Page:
Counting Cards & Card Counting Tutor
You've probably heard about counting cards, but you may not know
the degree to which it is a source of ongoing conflict between casinos
and professional gamblers. Card counting is perfectly legal, but
it's very unpopular in the gaming business. Players who exhibit
counting behavior for any reason will invariably find casino hospitality
cut short. Many of these behaviors would seem quite innocent to
the average player.
That's why you should understand how counting works even if you
don't count cards. I'm not encouraging you to do it, nor discouraging
you, but you're likely to find this information helpful either way.
you're interested in training yourself on counting cards regardless
of whether you're a novice card counter or advanced here at BlackjackProfessor.com
we provide a blackjack tutor to help you with your counting. For
some people it comes naturally and others need to work at it more.
The program runs directly in your browser, however you have to be
able to run Java Applets so if you can't for some reason view the
program after the pop up window opens you'll have to download the
Java Virtual Machine located here.
Otherwise to open the blackjack counting tutor click
here and start practicing.
The Origin of Card Counting
Blackjack was once like roulette, craps, and all the other casino
games. It looked easy to beat, but it actually gave the house a
nice edge. Then someone did the unthinkable. In 1962 Edward O. Thorp
published Beat the Dealer, a Best-selling book that described a
system for beating blackjack. For once it was true; the gambling
At first it was only a handful of professionals, who earned a tidy
living playing blackjack, but numbers grew and the casinos realized
they were losing money. Multiple decks, frequent shuffling, and
other measures were put into place to discourage card counting.
That helped, but the basic mathematics of blackjack couldn't be
changed. Every measure brought a countermeasure. Every casino response
was studied and new counting systems were invented.
How Counting Works
There are many methods to counting cards. Contrary to popular belief,
none of them involves memorizing all the cards in the deck. I'm
going to explain one of the simplest counting systems, called Hi-Lo.
When a card leaves the deck it changes the probability of receiving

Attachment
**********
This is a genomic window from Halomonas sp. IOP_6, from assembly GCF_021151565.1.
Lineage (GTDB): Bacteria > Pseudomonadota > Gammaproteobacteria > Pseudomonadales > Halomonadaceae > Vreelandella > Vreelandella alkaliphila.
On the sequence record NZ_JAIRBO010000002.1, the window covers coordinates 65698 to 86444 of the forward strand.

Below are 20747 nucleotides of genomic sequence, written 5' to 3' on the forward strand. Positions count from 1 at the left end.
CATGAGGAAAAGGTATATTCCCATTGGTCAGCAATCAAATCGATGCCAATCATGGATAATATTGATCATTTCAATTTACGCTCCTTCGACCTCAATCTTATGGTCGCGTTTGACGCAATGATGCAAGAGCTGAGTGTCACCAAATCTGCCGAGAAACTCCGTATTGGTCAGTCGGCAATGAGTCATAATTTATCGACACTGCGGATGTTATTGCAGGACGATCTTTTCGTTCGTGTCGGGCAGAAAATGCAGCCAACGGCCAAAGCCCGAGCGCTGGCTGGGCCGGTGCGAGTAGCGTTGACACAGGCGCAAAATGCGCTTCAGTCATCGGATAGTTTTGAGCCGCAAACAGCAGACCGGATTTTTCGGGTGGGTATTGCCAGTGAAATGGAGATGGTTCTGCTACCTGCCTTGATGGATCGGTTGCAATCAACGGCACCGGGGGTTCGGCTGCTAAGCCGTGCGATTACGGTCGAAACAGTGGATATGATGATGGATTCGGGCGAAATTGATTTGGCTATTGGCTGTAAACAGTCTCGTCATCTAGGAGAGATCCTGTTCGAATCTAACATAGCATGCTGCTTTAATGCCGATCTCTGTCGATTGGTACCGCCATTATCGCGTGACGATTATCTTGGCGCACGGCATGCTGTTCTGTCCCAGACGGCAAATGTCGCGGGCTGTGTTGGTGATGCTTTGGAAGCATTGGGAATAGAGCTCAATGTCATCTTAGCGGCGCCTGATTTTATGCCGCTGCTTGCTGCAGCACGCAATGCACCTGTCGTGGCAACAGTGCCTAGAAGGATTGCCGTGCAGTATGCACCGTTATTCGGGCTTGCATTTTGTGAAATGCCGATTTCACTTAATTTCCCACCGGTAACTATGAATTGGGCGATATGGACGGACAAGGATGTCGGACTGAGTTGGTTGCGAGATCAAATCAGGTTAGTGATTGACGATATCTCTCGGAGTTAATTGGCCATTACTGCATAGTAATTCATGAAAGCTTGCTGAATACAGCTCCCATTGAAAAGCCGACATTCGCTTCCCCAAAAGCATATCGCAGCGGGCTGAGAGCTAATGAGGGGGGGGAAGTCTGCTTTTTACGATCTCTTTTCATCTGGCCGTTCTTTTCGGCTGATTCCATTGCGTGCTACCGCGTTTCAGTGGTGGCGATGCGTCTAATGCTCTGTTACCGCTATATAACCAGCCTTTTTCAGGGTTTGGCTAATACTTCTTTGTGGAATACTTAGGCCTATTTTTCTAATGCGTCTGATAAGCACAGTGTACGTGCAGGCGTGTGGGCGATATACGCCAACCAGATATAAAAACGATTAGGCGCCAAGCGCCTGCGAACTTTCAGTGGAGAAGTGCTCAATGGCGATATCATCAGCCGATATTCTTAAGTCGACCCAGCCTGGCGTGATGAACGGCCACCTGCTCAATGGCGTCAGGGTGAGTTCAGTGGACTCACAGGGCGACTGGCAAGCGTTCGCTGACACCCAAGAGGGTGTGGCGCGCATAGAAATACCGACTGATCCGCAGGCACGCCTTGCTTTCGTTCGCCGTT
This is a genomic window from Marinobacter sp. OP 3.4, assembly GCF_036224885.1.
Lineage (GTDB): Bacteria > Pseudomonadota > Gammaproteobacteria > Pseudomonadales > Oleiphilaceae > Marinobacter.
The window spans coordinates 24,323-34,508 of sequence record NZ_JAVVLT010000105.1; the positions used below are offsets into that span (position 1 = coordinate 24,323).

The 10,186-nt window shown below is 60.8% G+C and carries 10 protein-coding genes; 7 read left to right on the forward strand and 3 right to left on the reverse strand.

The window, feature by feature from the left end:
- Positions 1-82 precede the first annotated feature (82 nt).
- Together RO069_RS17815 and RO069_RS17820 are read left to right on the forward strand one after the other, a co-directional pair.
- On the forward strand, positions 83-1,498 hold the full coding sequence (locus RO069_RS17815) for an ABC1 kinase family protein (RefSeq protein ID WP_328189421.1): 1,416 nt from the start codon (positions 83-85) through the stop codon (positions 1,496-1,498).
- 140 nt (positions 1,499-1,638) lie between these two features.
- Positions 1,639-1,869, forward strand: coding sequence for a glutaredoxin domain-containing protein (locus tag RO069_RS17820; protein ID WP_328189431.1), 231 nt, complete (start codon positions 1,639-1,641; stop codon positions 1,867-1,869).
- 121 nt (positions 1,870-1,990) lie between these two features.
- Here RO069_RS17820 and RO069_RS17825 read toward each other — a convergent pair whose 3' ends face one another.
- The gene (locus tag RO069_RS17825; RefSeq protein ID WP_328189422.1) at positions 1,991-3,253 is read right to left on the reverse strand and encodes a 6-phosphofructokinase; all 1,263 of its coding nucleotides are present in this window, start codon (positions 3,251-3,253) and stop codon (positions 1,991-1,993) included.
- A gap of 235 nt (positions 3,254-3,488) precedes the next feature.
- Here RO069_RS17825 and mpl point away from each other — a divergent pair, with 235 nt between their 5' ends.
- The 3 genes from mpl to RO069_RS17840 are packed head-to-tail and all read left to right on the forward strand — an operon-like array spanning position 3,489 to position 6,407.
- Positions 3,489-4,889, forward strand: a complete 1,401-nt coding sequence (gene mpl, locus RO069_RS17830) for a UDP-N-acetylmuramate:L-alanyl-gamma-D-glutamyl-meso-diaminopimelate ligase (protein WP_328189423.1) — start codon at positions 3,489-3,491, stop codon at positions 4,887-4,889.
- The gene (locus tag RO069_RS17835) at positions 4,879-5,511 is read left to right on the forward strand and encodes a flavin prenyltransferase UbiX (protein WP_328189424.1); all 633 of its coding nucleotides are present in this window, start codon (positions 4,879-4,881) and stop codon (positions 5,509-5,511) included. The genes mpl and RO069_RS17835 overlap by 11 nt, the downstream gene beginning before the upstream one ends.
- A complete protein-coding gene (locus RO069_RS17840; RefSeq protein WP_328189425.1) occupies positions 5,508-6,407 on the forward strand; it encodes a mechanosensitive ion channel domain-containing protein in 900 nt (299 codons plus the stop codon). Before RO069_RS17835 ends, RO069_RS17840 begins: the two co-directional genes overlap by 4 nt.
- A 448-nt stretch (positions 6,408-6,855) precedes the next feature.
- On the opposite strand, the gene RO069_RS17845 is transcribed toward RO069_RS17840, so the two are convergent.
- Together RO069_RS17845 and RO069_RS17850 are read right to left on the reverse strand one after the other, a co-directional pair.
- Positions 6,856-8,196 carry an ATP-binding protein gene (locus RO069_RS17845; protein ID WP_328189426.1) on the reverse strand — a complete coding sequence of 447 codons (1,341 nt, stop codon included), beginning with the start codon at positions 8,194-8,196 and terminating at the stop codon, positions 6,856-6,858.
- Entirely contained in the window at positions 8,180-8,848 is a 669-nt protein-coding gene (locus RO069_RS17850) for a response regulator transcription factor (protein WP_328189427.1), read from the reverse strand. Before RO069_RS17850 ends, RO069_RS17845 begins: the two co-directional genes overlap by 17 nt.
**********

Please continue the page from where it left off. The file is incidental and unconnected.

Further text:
any one of the remaining cards. You've probably noticed that tens
favor players because they make nice pat hands and usually cause
the dealer to bust when he hits. Small cards have the opposite effect.
A player using Hi-Lo simply scans the cards as they are revealed
during play and assigns a number to each one. Cards with a value
of two, three, four, five, and six become +1. Seven eight, and nine
are zero. Tens, face cards, and aces are -1. The numbers are added
and the result is a measure of how many tens and aces are left in
the deck compared to smaller cards.
Let's say it's only you and the dealer playing with a freshly shuffled
deck. At the end of the first hand you have two tens and the dealer
busted with a ten, a three, and another ten. Great for you, but
on a single deck the count is now -3. The cards remaining in the
deck favor the dealer. You might win the next hand and the next
one after that but those little cards will come back to haunt you.
Conversely, if the count is positive, you can expect big fat tens
to come out of the deck at some point, even if you're losing.
Card counters divide the running count by the number of decks remaining
in the shoe to get the "true count," so -4 is only -1
when playing a six-deck game with four decks left in the shoe. All
this information is used to make decisions, including, when to deviate
from basic strategy, when to take insurance, and how much to bet.
Bets are raised when the count is up and lowered when the count
That's how counting works. Casinos really hate it. A good card
counter can turn a slim house edge into a plump 1.5 percent player
advantage and (with luck) win thousands in a matter of minutes.